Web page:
MAY 24, 2020– A decade ago, with the impending cancellation of the Space Shuttle Program looming over the United States, NASA began the Commercial Crew Program in an attempt to find a commercial replacement for Space Shuttle. The program awarded contracts to Boeing and SpaceX to develop two private commercial spacecraft capable of carrying NASA astronauts to the International Space Station.
The Commercial Crew program saw its ups and downs, delays and failures, and hardships. However, after ten years, we are now less than a week away from seeing two astronauts, Bob Behnken and Doug Hurley, fly to the International Space Station on SpaceX’s crew-rated Dragon 2 spacecraft. SpaceX and NASA are hard at work preparing for this historic launch, which is the first launch of a crewed American spacecraft since Space Shuttle Atlantis’s last flight more than nine years ago.
Last Monday the Dragon 2 spacecraft that will fly on the upcoming Demo Mission 2, or DM-2 mission arrived at SpaceX’s LC-39A integration hangar. Just three days later, the spacecraft rolled out on a Falcon 9 rocket and began its journey to the pad.
After arriving at LC-39A, the rocket was raised to a vertical position and was readied for final preparations in what is known as the Flight Readiness Review or FRR. The FRR began May 22, and lasted a day and a half.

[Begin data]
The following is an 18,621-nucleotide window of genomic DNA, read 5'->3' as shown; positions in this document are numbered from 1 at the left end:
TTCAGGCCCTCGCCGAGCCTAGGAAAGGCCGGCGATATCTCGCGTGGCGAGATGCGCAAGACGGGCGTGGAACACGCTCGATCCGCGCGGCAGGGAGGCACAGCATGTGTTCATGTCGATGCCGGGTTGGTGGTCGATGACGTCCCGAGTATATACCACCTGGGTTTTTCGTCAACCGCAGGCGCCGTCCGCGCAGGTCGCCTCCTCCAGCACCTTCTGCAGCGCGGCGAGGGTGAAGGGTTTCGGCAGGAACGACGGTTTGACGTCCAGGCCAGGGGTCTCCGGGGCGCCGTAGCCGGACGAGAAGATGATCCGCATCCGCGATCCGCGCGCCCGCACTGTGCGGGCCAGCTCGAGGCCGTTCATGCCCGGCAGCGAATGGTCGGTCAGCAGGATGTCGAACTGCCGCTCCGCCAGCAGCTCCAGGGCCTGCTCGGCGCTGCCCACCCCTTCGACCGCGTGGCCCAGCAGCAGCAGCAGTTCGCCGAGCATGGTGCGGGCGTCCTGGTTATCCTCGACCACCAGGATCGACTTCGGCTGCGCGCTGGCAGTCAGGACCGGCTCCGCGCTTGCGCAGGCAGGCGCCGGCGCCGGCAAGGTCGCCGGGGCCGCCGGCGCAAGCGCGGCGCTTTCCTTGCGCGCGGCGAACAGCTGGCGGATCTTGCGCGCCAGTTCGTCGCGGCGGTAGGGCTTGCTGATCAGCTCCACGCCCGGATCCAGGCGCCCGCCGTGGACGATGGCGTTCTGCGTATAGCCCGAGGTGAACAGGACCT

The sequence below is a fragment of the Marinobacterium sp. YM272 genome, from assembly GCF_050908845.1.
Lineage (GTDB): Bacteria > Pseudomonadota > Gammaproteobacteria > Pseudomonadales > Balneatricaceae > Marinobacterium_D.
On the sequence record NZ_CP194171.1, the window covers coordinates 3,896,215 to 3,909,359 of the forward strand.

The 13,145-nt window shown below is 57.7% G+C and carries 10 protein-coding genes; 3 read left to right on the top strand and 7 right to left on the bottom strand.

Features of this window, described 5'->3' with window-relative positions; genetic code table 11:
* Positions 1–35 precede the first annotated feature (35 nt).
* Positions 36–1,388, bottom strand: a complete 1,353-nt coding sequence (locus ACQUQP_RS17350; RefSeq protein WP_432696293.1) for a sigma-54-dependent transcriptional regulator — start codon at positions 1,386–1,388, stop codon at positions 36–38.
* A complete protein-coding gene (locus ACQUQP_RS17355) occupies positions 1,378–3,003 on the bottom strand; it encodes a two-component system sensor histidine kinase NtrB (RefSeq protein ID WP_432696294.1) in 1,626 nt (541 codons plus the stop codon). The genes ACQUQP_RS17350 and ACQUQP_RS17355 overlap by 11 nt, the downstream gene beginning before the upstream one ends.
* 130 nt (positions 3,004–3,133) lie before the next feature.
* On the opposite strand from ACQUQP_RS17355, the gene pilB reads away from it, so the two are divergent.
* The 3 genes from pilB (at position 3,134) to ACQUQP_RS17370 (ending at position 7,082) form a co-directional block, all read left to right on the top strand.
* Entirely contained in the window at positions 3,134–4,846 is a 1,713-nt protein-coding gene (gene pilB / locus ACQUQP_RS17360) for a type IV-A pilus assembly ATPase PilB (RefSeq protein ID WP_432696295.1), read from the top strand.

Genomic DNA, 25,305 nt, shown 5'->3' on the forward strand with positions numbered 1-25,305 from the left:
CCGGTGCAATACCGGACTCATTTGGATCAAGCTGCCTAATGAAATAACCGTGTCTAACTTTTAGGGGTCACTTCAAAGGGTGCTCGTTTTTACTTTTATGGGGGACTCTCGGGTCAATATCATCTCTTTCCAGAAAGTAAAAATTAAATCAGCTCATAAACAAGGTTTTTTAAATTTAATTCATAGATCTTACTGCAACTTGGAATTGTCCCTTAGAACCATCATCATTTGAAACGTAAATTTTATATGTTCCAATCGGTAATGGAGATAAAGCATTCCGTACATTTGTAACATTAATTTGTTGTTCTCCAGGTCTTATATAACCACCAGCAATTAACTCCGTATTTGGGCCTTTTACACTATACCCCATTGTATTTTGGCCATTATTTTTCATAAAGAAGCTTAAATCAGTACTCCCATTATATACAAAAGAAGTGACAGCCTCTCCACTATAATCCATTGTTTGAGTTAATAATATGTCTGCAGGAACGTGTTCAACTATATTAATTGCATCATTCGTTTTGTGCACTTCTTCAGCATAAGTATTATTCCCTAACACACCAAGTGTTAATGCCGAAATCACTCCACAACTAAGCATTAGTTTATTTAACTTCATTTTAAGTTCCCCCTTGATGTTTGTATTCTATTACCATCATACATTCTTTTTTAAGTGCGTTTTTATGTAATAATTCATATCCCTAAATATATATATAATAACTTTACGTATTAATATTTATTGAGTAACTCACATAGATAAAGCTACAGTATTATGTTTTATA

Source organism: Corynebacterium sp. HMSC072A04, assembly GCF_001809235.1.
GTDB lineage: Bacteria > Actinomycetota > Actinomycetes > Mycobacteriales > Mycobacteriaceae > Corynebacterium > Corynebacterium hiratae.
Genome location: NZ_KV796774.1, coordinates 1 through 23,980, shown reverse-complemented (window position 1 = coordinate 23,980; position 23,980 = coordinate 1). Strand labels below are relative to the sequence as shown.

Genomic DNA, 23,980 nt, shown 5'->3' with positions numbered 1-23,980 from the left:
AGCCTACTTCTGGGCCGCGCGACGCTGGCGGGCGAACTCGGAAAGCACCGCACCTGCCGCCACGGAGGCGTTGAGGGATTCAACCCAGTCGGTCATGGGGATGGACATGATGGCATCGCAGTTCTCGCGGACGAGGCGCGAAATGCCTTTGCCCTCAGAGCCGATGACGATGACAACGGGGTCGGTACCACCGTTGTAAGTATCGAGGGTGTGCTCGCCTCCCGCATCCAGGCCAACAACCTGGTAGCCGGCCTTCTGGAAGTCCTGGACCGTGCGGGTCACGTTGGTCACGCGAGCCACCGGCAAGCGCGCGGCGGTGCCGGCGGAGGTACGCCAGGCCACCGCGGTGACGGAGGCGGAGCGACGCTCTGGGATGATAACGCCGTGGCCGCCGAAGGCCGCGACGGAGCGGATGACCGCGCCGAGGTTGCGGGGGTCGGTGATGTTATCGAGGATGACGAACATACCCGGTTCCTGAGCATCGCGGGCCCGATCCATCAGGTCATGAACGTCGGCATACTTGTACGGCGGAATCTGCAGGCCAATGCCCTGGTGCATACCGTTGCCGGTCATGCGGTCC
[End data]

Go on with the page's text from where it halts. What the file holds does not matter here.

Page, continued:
The review, which was supposed to be headed by Doug Loverro (who suddenly left the administration) was headed by Associate Administrator Steve Jurczyk, who stated: “We had a very successful flight readiness review, in that we did a thorough review of all of the systems and all the risks, and it was unanimous on the board that we are go for launch.”
With the completion of the FRR, Dragon 2/Crew Dragon became the first spacecraft to be human-rated in over 40 years, the last being the Space Shuttle in 1981.
SpaceX has since completed a static fire of the Falcon 9 first stage. They also performed a dress rehearsal of launch day procedures with astronauts Bob Behnken and Doug Hurley, who arrived at Kennedy Space Center last Wednesday.
Both NASA and SpaceX are ready to launch American astronauts on American rockets from American soil next Wednesday, as long as weather permits. The launch is currently only 40% GO due to violations of multiple weather rules. A backup date is available on May 30, in case the May 27 date does not work out.
This is Space Scout coverage of the DM-2 Launch America mission at T- 2 days, 20 hours.
Go Crew Dragon, Go Bob Benkhen and Doug Hurley, and Go SpaceX!